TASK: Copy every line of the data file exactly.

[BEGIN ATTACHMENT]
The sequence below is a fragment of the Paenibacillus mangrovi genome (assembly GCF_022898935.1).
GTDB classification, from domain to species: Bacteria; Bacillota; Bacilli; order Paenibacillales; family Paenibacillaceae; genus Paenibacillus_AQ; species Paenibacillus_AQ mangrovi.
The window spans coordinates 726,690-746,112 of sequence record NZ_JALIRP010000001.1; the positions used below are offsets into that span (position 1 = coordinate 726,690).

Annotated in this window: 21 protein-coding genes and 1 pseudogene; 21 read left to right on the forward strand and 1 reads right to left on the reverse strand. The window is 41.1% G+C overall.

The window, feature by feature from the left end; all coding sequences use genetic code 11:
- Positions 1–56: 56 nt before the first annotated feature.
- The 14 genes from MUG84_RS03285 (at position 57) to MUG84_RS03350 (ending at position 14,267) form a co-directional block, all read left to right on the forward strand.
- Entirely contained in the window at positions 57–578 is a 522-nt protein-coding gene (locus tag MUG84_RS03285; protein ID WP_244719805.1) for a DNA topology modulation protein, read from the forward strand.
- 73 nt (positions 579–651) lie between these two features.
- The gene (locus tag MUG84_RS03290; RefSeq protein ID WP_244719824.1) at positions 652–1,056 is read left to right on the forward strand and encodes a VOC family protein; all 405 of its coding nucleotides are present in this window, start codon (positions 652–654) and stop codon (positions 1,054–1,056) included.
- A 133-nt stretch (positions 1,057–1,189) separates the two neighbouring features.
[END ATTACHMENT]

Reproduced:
The sequence below is a fragment of the Paenibacillus mangrovi genome (assembly GCF_022898935.1).
GTDB classification, from domain to species: Bacteria; Bacillota; Bacilli; order Paenibacillales; family Paenibacillaceae; genus Paenibacillus_AQ; species Paenibacillus_AQ mangrovi.
The window spans coordinates 726,690-746,112 of sequence record NZ_JALIRP010000001.1; the positions used below are offsets into that span (position 1 = coordinate 726,690).

Annotated in this window: 21 protein-coding genes and 1 pseudogene; 21 read left to right on the forward strand and 1 reads right to left on the reverse strand. The window is 41.1% G+C overall.

The window, feature by feature from the left end; all coding sequences use genetic code 11:
- Positions 1–56: 56 nt before the first annotated feature.
- The 14 genes from MUG84_RS03285 (at position 57) to MUG84_RS03350 (ending at position 14,267) form a co-directional block, all read left to right on the forward strand.
- Entirely contained in the window at positions 57–578 is a 522-nt protein-coding gene (locus tag MUG84_RS03285; protein ID WP_244719805.1) for a DNA topology modulation protein, read from the forward strand.
- 73 nt (positions 579–651) lie between these two features.
- The gene (locus tag MUG84_RS03290; RefSeq protein ID WP_244719824.1) at positions 652–1,056 is read left to right on the forward strand and encodes a VOC family protein; all 405 of its coding nucleotides are present in this window, start codon (positions 652–654) and stop codon (positions 1,054–1,056) included.
- A 133-nt stretch (positions 1,057–1,189) separates the two neighbouring features.